It’s tempting to assume that such cowardice is an artifact, like lobotomy or twilight sleep, of midcentury medicine. In part, this is true. Myriad committees and regulations have since been erected to make informed consent a mainstream practice. Yet even today, Henrietta Lacks would not have had to be informed about the research done on her cells: Tissue research is among the fields with the fewest regulations about consent, and the sample was initially taken for diagnostic purposes.

Disregard for something so basic as consent is still disturbingly common. Take, for instance, accusations that a prominent Northwestern University surgeon implanted a modified heart-valve device, rather than the standard version, in more than 150 patients without notifying them of the changes. In defending himself to the Wall Street Journal in December 2009, the doctor pointed to the frequency of such unannounced device-tweaking. “Asked whether he thought he should have asked for a review board, he said: ‘Not even remotely.’ ” Or see the much-criticized practice in Canada of having medical students practice pelvic examinations on unconscious women who have just been through surgery—without the patients’ consent.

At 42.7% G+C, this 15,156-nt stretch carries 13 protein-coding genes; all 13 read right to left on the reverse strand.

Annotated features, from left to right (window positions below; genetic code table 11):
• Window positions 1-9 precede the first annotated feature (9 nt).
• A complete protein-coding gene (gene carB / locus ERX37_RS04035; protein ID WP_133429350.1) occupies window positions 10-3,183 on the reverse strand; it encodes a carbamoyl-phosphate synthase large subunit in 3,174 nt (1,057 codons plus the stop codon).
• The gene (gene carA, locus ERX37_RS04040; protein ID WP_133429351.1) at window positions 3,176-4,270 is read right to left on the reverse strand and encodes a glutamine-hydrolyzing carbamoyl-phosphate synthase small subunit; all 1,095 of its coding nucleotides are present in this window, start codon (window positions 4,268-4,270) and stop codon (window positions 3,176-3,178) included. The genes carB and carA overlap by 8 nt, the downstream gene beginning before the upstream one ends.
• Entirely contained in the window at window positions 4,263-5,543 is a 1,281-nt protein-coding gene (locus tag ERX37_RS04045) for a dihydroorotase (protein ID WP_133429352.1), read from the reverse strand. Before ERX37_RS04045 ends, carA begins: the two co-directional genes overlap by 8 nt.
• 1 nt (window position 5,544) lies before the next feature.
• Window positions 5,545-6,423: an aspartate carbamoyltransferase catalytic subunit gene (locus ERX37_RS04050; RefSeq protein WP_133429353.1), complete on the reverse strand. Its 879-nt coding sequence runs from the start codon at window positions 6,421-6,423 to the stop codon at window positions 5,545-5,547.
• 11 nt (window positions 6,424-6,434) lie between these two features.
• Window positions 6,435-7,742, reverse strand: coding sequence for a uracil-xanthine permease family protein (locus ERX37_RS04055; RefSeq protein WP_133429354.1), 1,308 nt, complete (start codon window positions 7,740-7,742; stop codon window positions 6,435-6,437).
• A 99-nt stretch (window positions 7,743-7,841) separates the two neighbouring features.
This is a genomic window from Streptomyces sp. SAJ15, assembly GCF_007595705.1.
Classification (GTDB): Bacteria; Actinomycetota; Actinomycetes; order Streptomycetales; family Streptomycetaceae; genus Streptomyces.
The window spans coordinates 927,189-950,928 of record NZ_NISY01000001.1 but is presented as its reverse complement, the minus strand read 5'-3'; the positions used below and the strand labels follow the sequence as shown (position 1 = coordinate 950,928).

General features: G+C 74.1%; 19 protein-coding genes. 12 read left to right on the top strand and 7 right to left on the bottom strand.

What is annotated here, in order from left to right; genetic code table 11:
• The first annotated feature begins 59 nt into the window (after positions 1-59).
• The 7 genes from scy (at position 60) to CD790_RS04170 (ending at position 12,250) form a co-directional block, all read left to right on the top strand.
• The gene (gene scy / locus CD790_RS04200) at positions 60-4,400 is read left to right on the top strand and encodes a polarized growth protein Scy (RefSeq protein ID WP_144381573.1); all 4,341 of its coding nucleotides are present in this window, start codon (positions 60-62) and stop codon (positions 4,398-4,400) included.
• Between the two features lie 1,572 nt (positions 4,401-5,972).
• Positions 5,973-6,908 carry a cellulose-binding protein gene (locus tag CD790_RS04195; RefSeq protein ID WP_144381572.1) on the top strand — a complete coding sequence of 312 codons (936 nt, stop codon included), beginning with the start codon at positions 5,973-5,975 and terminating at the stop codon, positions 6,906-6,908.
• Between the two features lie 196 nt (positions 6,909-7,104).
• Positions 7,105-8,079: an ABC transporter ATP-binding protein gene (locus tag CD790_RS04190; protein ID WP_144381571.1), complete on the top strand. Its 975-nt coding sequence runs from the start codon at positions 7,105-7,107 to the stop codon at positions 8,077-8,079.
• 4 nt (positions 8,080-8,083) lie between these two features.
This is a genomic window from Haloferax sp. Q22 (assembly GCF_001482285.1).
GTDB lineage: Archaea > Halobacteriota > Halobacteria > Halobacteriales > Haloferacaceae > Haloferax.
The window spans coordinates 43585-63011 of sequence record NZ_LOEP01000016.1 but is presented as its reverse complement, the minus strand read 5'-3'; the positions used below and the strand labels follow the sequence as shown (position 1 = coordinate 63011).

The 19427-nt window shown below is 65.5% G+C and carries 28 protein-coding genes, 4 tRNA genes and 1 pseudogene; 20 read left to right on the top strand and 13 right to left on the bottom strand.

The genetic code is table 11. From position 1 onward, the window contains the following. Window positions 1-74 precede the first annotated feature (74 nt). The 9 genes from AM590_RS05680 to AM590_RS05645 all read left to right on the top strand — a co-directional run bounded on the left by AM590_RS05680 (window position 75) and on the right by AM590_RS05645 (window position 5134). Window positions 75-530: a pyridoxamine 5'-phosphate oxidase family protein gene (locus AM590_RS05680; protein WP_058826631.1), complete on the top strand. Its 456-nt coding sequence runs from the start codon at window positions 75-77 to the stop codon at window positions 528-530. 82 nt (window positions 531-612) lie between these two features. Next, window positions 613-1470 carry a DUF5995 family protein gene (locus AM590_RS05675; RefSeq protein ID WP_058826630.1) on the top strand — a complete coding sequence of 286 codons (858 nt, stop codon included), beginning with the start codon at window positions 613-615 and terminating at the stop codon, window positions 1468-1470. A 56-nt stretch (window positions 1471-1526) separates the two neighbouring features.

Less shocking yet far more common are the lack of consent requirements for in vitro research. From 2002 until last year, the Texas state health department obtained blood samples from every infant and stored them indefinitely for potential medical research, without parental consent. Every state in the nation collects dried blood spots from newborns to screen for birth defects. How they are handled and how long they are kept varies greatly, but the vast majority of states don’t require informed consent. As with Lacks’ case, the samples were initially used for diagnosis and so could be legally repurposed for any type of research thereafter. Few Texans outside the health department knew about the practice until the Austin American-Statesman published details of the program last February.

In March, the Texas Civil Rights Project sued the state on behalf of four parents and an expecting mother. They argued that storing the samples without consent constituted a violation of privacy and “an unlawful search and seizure.” Though the Texas samples were stripped of the infants’ names, plaintiffs said the DNA embedded in each cell quashed those privacy measures. In May, the Texas Legislature passed a law requiring the state to notify parents of the blood-collection program and allow them to opt out by sending a letter to the health department after the birth of a child, in which case the samples are destroyed after being tested for birth defects.